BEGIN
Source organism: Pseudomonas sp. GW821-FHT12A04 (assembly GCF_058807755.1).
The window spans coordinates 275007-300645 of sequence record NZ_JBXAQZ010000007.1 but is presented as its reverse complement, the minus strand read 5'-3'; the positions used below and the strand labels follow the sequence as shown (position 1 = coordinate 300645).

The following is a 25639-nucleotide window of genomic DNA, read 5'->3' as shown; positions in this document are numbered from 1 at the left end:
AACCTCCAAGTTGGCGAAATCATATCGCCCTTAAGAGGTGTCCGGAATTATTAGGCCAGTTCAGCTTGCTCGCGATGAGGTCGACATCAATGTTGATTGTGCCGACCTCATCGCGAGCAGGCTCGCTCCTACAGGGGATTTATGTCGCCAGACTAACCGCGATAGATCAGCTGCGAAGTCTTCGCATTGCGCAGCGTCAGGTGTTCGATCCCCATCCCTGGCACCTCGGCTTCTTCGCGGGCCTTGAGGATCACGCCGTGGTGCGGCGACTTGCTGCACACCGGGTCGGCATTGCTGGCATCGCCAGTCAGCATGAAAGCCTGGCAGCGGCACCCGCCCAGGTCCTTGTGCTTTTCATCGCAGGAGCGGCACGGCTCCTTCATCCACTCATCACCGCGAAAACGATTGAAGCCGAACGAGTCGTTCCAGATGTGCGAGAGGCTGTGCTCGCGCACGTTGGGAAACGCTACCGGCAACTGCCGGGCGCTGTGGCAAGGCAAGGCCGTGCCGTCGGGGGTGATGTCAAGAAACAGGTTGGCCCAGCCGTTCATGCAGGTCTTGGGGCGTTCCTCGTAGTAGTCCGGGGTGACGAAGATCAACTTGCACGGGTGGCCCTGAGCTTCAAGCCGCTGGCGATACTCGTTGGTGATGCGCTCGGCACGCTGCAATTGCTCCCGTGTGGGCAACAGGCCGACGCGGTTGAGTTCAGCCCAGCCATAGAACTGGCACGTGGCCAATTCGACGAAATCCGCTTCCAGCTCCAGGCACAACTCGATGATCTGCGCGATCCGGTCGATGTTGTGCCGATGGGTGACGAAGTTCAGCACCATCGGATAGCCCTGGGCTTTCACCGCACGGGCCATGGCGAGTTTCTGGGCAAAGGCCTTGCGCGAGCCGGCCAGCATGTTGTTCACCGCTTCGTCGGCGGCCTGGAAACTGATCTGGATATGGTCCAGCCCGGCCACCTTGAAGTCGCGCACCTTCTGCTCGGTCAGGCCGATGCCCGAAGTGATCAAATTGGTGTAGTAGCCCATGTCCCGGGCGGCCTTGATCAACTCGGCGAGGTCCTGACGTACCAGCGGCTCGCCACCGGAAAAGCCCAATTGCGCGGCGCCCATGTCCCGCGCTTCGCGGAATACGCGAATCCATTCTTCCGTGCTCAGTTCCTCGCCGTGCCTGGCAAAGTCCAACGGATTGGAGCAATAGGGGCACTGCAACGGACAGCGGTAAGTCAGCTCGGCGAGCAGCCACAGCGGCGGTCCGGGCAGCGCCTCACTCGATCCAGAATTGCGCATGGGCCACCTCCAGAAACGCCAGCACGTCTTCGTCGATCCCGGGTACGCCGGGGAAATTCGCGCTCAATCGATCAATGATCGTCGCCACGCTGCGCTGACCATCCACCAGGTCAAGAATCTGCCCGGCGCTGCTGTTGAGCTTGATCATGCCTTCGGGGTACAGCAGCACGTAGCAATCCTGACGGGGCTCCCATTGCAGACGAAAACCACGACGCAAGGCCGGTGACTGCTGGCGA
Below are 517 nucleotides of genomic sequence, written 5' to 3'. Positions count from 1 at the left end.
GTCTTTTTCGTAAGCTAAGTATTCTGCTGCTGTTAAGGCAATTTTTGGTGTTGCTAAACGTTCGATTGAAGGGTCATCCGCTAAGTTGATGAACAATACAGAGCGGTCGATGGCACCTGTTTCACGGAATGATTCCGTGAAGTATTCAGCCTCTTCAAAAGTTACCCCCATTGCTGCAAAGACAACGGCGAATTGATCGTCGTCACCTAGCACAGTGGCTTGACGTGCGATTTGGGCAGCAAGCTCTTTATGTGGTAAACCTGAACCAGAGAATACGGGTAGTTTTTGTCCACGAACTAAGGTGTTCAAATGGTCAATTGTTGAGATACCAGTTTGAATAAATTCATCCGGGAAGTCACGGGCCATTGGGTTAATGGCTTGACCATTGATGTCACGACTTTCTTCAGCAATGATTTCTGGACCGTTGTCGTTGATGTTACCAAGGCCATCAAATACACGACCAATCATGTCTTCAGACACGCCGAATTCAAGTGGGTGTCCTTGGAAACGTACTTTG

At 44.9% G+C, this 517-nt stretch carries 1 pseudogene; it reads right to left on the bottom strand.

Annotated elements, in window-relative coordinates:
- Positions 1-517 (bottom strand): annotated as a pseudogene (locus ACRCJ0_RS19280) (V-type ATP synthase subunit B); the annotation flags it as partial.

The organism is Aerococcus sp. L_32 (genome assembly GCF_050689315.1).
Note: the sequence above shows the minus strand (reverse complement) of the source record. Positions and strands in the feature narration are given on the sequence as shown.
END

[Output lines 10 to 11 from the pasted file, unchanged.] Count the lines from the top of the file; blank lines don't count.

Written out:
The organism is Aerococcus sp. L_32 (genome assembly GCF_050689315.1).
Note: the sequence above shows the minus strand (reverse complement) of the source record. Positions and strands in the feature narration are given on the sequence as shown.